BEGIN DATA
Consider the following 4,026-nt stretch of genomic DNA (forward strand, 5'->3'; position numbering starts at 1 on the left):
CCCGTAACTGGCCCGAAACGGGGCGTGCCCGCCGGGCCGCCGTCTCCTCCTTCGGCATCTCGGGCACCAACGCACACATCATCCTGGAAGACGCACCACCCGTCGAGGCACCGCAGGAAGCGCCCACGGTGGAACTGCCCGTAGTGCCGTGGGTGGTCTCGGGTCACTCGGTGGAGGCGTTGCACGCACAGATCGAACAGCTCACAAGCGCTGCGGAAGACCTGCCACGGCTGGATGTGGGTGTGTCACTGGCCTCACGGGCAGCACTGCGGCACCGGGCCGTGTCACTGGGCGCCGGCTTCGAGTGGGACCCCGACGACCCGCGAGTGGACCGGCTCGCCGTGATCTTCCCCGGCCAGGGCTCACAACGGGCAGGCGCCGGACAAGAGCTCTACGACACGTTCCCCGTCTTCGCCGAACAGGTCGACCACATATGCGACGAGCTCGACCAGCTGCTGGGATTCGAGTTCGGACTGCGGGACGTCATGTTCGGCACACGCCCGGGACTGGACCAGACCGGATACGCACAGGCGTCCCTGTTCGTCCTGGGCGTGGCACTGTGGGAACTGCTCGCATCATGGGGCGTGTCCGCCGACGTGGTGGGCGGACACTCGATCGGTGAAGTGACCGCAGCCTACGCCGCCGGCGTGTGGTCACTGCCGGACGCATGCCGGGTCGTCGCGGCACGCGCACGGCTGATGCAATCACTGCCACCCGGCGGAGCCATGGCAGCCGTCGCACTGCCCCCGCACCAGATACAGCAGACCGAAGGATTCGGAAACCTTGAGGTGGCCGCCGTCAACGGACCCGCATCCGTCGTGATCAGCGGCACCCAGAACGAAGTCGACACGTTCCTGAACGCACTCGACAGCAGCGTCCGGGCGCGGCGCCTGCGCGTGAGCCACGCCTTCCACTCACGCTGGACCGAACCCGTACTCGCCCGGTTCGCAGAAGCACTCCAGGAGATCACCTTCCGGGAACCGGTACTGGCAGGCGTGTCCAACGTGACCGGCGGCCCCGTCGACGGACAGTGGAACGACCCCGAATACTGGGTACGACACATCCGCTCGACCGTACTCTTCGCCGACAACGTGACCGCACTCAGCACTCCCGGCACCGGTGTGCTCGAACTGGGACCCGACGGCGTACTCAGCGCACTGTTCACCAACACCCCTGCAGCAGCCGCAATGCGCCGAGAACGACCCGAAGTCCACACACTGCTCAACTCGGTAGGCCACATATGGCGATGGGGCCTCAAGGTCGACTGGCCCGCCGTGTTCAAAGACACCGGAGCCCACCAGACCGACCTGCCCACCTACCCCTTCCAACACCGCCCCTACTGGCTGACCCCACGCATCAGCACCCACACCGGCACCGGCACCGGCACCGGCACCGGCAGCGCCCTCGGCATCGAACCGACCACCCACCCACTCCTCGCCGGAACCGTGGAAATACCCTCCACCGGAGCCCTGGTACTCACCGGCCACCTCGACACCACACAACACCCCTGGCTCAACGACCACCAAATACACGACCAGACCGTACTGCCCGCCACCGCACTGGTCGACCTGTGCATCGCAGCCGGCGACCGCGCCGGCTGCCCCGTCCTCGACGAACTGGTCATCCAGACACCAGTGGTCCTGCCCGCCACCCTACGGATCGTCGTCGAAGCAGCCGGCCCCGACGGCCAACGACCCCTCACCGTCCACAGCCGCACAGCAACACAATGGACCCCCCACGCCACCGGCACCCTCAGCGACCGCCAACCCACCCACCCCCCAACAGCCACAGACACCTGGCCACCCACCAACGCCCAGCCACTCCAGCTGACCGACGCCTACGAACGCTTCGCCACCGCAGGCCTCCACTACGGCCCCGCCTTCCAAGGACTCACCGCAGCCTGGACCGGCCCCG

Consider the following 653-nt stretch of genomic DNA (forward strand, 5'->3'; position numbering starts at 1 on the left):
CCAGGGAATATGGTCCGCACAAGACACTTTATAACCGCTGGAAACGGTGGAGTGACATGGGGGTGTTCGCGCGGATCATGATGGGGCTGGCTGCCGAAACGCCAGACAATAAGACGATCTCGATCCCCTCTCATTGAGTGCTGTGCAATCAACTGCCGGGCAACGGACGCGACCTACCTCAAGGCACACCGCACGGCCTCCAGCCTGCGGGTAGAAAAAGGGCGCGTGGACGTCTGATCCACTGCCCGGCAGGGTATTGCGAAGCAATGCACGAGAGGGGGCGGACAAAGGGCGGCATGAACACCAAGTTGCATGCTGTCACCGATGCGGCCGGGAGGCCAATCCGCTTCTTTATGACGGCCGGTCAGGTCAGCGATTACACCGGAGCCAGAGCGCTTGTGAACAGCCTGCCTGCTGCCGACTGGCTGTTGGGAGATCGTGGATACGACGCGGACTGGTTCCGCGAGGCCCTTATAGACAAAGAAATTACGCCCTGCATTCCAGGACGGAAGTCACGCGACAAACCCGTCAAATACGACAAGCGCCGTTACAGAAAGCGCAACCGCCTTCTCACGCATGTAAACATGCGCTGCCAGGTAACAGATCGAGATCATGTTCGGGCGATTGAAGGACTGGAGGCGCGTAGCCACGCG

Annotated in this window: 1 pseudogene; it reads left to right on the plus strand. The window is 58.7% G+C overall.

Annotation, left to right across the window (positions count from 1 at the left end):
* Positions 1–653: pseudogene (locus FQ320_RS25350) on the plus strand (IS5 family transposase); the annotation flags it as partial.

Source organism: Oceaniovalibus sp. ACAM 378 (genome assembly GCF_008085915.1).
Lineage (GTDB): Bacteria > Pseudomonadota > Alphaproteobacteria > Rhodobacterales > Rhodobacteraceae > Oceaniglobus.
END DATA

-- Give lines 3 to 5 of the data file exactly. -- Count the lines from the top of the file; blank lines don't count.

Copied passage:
Consider the following 653-nt stretch of genomic DNA (forward strand, 5'->3'; position numbering starts at 1 on the left):
CCAGGGAATATGGTCCGCACAAGACACTTTATAACCGCTGGAAACGGTGGAGTGACATGGGGGTGTTCGCGCGGATCATGATGGGGCTGGCTGCCGAAACGCCAGACAATAAGACGATCTCGATCCCCTCTCATTGAGTGCTGTGCAATCAACTGCCGGGCAACGGACGCGACCTACCTCAAGGCACACCGCACGGCCTCCAGCCTGCGGGTAGAAAAAGGGCGCGTGGACGTCTGATCCACTGCCCGGCAGGGTATTGCGAAGCAATGCACGAGAGGGGGCGGACAAAGGGCGGCATGAACACCAAGTTGCATGCTGTCACCGATGCGGCCGGGAGGCCAATCCGCTTCTTTATGACGGCCGGTCAGGTCAGCGATTACACCGGAGCCAGAGCGCTTGTGAACAGCCTGCCTGCTGCCGACTGGCTGTTGGGAGATCGTGGATACGACGCGGACTGGTTCCGCGAGGCCCTTATAGACAAAGAAATTACGCCCTGCATTCCAGGACGGAAGTCACGCGACAAACCCGTCAAATACGACAAGCGCCGTTACAGAAAGCGCAACCGCCTTCTCACGCATGTAAACATGCGCTGCCAGGTAACAGATCGAGATCATGTTCGGGCGATTGAAGGACTGGAGGCGCGTAGCCACGCG

Annotated in this window: 1 pseudogene; it reads left to right on the plus strand. The window is 58.7% G+C overall.